Recently I blogged about how sedan chairs (seen here on display in our Transport Exhibition) were used in London in the 1600 and 1700s. However sedan chairs were never really used in Australia so how did this peculiar item end up here?
Curator, Margaret Simpson recently did some more digging on the matter and discovered that its likely use was as a private telephone box!
It is believed that this sedan chair was brought to Australia during the early decades of the 20th century to be used as a domestic telephone box. It became fashionable in both Sydney and Melbourne for society women to acquire sedan chairs from overseas and use them in their homes. The sedan chair provided privacy, a comfortable seat during the telephone call and good acoustics as well as being seen as an interesting antique curio for the home.
This sedan chair was thought to have been brought to Australia by a Lady Clark. She may have been the wife of Sir Reginald Marcus Clark (1883-1953), Lady Frances Hanks Clark. Sir Reginald was a noted collector of English and Australian art, coins and antique china.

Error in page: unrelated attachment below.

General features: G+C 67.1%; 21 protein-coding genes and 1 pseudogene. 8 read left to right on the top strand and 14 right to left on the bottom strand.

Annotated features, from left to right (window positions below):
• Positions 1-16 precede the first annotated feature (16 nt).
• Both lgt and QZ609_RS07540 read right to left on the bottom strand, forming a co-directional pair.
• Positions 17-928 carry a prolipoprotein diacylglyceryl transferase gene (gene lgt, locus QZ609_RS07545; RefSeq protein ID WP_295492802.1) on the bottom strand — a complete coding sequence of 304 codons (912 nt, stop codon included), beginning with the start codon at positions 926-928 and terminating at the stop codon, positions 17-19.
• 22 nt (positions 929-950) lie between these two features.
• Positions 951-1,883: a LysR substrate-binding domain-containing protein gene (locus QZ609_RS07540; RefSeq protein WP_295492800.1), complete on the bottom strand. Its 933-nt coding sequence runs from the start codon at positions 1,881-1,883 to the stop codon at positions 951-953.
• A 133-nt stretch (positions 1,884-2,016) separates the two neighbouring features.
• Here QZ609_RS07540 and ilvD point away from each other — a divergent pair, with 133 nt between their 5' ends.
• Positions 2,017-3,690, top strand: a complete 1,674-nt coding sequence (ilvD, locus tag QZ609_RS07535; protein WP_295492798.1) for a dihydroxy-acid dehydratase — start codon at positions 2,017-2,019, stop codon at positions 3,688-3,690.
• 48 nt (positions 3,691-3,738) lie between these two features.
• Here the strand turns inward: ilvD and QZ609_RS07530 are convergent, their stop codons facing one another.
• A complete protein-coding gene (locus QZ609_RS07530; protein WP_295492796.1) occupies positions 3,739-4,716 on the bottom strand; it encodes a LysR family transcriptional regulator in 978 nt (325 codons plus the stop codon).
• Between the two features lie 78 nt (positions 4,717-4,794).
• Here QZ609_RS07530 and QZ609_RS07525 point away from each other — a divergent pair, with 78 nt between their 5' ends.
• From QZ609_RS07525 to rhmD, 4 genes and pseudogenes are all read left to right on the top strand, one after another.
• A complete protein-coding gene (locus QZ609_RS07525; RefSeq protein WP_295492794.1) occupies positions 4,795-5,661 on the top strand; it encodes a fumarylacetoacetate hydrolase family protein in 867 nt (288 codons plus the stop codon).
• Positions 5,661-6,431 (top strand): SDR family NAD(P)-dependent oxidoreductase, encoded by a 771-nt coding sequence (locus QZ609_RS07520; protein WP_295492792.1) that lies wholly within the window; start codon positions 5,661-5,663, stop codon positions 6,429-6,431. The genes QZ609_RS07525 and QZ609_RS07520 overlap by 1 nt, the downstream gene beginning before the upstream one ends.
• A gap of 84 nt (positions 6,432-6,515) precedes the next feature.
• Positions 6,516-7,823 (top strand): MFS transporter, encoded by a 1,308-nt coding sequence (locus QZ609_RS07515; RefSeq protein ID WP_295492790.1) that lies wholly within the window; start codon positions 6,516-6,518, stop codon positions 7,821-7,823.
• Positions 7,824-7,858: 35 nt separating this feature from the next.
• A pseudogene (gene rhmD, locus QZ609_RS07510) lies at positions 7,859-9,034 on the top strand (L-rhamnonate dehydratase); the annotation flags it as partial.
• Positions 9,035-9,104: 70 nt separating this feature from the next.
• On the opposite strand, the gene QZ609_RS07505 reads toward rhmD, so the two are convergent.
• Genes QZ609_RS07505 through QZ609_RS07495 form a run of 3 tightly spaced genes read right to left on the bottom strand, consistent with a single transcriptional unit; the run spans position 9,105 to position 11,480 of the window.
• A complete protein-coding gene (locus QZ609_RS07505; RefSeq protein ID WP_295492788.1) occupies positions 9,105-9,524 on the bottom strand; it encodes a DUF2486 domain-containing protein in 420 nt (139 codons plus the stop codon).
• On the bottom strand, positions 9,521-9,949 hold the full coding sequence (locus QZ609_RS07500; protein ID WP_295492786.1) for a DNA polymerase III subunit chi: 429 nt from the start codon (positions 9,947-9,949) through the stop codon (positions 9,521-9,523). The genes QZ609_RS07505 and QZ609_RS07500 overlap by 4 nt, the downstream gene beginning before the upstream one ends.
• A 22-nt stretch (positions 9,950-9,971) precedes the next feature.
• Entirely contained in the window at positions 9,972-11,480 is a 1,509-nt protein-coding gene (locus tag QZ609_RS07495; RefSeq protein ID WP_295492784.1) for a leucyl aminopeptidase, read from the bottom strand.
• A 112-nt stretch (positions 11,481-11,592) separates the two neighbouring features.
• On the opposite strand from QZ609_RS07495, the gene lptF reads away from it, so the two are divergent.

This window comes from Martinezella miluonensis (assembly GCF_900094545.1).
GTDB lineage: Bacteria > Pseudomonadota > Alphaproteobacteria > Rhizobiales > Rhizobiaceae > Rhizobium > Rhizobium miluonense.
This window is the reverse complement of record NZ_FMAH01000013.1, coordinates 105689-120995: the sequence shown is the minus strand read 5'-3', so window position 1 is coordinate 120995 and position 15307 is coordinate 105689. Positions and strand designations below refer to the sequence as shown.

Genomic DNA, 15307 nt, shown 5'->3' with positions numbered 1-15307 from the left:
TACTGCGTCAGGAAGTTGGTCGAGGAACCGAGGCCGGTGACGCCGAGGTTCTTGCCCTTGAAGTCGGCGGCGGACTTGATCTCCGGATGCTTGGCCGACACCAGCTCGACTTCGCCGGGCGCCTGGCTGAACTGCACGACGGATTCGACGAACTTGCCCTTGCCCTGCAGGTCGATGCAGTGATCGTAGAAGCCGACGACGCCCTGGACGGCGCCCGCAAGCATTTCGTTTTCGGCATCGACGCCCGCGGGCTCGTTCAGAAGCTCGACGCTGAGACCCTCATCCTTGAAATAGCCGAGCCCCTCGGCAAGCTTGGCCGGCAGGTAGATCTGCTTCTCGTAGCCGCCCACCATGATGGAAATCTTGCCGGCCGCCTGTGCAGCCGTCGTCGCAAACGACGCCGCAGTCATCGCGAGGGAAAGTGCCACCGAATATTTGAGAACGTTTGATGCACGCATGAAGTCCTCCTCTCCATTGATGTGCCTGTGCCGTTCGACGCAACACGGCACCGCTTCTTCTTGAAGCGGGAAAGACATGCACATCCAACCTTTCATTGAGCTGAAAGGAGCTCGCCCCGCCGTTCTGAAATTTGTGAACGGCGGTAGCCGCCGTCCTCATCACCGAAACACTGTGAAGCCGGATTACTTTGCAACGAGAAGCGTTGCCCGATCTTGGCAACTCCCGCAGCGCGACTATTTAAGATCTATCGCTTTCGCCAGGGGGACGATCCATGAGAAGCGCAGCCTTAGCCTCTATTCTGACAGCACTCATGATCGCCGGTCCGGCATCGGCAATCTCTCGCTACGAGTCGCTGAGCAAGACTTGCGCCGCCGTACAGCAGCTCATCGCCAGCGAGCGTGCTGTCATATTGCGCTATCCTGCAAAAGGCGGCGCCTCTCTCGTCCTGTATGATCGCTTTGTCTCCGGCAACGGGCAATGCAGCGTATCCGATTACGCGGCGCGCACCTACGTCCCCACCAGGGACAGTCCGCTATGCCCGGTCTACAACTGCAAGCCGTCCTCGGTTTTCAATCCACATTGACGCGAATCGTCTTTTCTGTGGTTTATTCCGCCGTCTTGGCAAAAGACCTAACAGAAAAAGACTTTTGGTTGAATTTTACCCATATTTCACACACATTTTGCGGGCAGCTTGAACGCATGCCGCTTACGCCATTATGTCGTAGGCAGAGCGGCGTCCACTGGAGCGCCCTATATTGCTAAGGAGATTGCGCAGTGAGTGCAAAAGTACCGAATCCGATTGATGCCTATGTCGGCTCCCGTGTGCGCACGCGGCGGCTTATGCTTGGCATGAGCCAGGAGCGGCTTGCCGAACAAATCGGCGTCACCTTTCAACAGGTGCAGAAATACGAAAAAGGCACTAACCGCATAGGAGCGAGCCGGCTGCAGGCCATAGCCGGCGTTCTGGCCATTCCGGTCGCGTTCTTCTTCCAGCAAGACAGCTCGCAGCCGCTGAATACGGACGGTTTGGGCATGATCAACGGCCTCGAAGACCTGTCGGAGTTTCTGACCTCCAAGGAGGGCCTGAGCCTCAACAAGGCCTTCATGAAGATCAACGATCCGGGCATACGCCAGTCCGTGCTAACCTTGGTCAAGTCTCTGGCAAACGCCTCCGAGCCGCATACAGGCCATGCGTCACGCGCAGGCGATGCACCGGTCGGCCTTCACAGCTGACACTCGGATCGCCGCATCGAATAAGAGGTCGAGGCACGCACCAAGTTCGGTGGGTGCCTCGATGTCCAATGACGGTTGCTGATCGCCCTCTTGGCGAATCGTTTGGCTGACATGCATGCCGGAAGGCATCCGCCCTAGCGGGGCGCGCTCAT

A more definite reference to this sedan chair occurred in 1929 when it featured in a collection of furnishings, china, glass and textiles on display at The Burdekin House Exhibition, Macquarie Street, Sydney, in aid of the Royal Prince Alfred Hospital. The chair was then owned by Frank Astor Penfold Hyland (1873-1948) who collected pieces of art and antiques while travelling for Penfolds’ wines. Both Frank and his wife, Gladys, were regular customers of the Sydney antique dealer, (Robert) Stanley Lipscombe (1918-1980), who, in 1945 offered to sell this sedan chair to the Museum.
The Museum purchased the chair in 1946.
At the back of the sedan chair is this cord – further proof of its second life as a seat for curious communications.